Rachel Stiff, detail of “Proof” (2017), oil on panel, (image courtesy of the artist)

RENO, Nevada — The world’s first nuclear weapons explosion occurred on July 16, 1945, in New Mexico. Three weeks later, the world changed when the US dropped an atomic bomb on Hiroshima. The power of nuclear weapons is typically evaluated by their human devastation, and not by the American landscape shaped by its testing. In the exhibition The Nuclear Landscape at the Nevada Museum of Art, artists document, imagine, and investigate how the testing sites of Nevada and New Mexico scar our soil and harass romantic images of the American West.

Emmet Gowin, “Subsidence Craters on Yucca Flat, Nevada Test Site” (1997), Gelatin silver print (image courtesy Nevada Museum of Art)

The tilted orientation of Emmet Gowin’s aerial photograph “Subsidence Craters on Yucca Flat, Nevada Test Site” (1997) feels spontaneously captured, like he discovered a strange land. However, the Yucca Flat is a Nevada desert drainage basin where 739 nuclear tests were carried out, making it the most irradiated nuclear-blasted spot on Earth, about an hour from Las Vegas. One hundred nuclear tests were conducted before 1963, when the Soviet Union and the United States signed the Limited Test Ban Treaty (LTBT), which prohibited nuclear tests in the atmosphere, under water, and in space, bringing an end to above-ground tests. The subsidence craters that scar the soil mimic crop circles but are the result of underground blasts. Explosives were inserted in shafts 300 to 1,600 feet below the ground and their detonations caused the Earth’s surface to sink from the void created by liquefied rock. Who needs Ancient Aliens on the History Channel or other conspiracy theories when science is more shocking?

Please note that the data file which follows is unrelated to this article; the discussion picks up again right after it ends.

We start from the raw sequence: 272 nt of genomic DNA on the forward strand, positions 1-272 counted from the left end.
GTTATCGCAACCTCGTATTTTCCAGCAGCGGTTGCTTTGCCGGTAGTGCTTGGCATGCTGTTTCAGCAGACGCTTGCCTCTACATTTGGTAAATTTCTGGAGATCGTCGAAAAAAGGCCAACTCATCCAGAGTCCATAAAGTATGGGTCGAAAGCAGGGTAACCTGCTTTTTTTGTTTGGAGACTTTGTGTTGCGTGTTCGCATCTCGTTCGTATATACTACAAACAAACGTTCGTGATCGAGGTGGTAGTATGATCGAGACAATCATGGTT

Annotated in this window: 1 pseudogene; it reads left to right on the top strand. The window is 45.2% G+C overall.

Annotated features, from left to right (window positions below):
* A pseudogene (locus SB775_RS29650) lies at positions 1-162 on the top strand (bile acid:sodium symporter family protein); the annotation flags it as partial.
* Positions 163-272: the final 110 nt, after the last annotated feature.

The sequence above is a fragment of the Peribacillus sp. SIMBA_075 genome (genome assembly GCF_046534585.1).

Peter Goin, “Accelerated Erosion” from the series Nuclear Landscapes, The Nevada Test Site, 1985-1991 (image courtesy the artist)

Artist Peter Goin gained access to the nuclear test sites by foot in the series Nuclear Landscapes, the Nevada Test Site, 1985–1991. The most alarming photograph is “Accelerated Erosion” in which the soil appears to boil and freeze simultaneously. Rolling clouds make shadows on the distant foothills, which are walled-off from the cracking earth by a line of sage brush. The bizarre and beautiful image echoes Jack Malotte’s watercolor painting “The End” (1983), which depicts the government’s nuclear testing on Shoshone ancestral lands, challenging memories of the American frontier. There is no better example of the government’s abusive relationship with the environment than destroying stolen land.

Michael Light, from the series “100 Suns” (2003) (image courtesy Nevada Museum of Art)

The diverse photographic series of mushroom clouds, 100 Suns by Michael Light, orbits a gallery wall. Some clouds have spiky trunks and others have elegant candlestick stems. One has a blistering cap and the next is embraced by smooth, smoky rings. The violent and graceful forms are expanded in the painted series, Proof (2017) by Nevada artist Rachel Stiff; each shifting cloud shape is the result of a different alchemy.